The taxi pulls away from the driveway and a deep sigh of relief washes over you. This troublesome guest has finally left. Which hotelier doesn’t experience this time and again: Having to accommodate guests that make it pretty difficult to be a gracious host. From arrival to departure it’s all about their unmet expectations and their disappointment. And they’ll make sure to show you they’re miserable. From subtle sulking to endless discussions, they’ll leave your team and other guests increasingly uncomfortable.
But you have no real control over who chooses your hotel, haven’t you? That might be so, but you can influence who you attract online and offline.
You have the ability to turn your guests into loyal fans that really care about your hotel product. And no, this is not about your handful of hard-earned repeaters, but something that has a far-reaching ripple effect.
It makes so much sense: By attracting more of your ideal guests, many typical hotel problems become non-issues and you’ll finally have the time to focus on what matters most to your guests: awesome hospitality!
Imagine less complaints and more time toÊwow the guests that already like your hotel product. Less rules and fees to protect your assets (cause your tribe cares about your hotel) and more generous hospitality. Less conversation about hiccups and more glowing reviews. Get the drift?
Creating your own loyal following means connecting with people that believe in the same things you do. The benefits of attracting and engaging the kinds of guests that resonate with your view and vision are significant. It not only helps you build trust, but these guests are also more likely to purchase your products and services.
In the beginning, it might not feel comfortable to focus on engaging with a specific group instead of addressing the world at large. After all you have hotel rooms to fill.ÊBut the concept of quality over quantity provides you with something that is priceless Ð the formation of a fan base or tribe that values your product and speaks on your behalf.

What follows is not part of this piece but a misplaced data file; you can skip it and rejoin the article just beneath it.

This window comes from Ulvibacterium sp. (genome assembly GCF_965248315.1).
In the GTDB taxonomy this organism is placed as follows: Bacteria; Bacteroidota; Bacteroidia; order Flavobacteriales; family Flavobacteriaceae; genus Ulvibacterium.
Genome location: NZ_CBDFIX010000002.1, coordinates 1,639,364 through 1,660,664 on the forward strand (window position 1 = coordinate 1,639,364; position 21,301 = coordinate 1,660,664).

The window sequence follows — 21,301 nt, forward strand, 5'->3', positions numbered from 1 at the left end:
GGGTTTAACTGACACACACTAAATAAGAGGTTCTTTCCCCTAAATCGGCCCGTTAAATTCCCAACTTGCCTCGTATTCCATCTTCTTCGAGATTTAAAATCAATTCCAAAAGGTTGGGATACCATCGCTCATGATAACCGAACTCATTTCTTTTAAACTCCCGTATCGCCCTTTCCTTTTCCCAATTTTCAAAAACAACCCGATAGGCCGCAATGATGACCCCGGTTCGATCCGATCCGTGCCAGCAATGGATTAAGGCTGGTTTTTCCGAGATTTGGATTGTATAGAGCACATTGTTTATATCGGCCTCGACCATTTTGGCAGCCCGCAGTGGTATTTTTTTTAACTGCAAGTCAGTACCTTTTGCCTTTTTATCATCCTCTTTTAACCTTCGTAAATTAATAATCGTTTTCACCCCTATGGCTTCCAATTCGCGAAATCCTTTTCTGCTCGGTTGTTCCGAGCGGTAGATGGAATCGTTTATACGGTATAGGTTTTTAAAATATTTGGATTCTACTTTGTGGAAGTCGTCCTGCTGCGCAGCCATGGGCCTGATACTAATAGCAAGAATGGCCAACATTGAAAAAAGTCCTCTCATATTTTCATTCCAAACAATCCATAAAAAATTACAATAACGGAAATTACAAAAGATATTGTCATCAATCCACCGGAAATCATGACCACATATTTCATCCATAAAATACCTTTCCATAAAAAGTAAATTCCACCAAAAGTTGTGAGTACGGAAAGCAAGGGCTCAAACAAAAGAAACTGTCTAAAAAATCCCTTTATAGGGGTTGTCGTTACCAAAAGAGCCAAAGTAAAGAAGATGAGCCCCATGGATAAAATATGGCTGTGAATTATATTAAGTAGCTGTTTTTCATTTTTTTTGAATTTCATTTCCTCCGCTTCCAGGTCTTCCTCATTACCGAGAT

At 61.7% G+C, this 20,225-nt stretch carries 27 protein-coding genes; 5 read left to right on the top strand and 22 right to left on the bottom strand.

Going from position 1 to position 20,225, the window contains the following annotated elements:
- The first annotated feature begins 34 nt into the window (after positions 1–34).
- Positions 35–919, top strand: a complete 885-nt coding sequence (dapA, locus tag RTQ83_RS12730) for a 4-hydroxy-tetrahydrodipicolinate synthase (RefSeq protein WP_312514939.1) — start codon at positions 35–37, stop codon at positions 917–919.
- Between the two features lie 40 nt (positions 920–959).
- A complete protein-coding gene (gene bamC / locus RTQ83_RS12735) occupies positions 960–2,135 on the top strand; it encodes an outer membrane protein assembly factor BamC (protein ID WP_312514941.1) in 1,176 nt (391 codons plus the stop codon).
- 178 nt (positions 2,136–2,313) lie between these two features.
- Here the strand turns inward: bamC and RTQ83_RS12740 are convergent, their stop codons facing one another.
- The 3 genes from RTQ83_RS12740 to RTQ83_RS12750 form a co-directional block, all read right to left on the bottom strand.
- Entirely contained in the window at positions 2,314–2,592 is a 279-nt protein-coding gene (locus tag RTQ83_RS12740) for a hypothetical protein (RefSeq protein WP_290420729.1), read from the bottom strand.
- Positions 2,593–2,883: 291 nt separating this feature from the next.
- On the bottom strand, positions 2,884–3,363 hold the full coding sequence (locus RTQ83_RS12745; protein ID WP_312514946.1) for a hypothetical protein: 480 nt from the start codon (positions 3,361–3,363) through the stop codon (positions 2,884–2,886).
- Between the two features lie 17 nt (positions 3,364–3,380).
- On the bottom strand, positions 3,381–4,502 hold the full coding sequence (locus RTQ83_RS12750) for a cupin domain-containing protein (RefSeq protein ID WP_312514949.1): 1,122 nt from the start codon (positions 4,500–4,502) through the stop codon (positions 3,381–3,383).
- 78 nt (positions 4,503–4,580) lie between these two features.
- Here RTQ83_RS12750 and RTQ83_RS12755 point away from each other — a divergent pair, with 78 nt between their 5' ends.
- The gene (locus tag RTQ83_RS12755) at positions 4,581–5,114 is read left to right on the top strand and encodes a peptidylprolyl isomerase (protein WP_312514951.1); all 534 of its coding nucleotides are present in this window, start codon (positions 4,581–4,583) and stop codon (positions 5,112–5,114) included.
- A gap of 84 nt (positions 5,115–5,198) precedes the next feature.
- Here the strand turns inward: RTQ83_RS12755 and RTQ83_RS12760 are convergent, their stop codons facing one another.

Turn your guests into raving fans and let them share it with the world Ð you don’t need TripAdvisor to keep that conversation going! You could foster groups over your hotel’s environmental efforts, the best way to cook a steak and whether a certain type of mattress is better than another. The possibilities are endless.
ÒA tribe is a group of people connected to one another, connected to a leader, and connected to an idea. For millions of years, human beings have been part of one tribe or another. A group needs only two things to be a tribe: a shared interest and a way to communicate” – Seth Godin.
How do you build a tribe?
As the famous quote goes: ÒRemember who you are and what you stand for.Ó That’s the first and most crucial step before you can start building your tribe. Be clear about your values when it comes to your hotel and your hospitality and the kind of people you’d like to attract. Then think about your ideal guest – the person you’d love to show up at your hotel and to have as a member of your tribe – and find an engaging, relevant and purposeful topic to get the conversation going.Ê
Create a buyer persona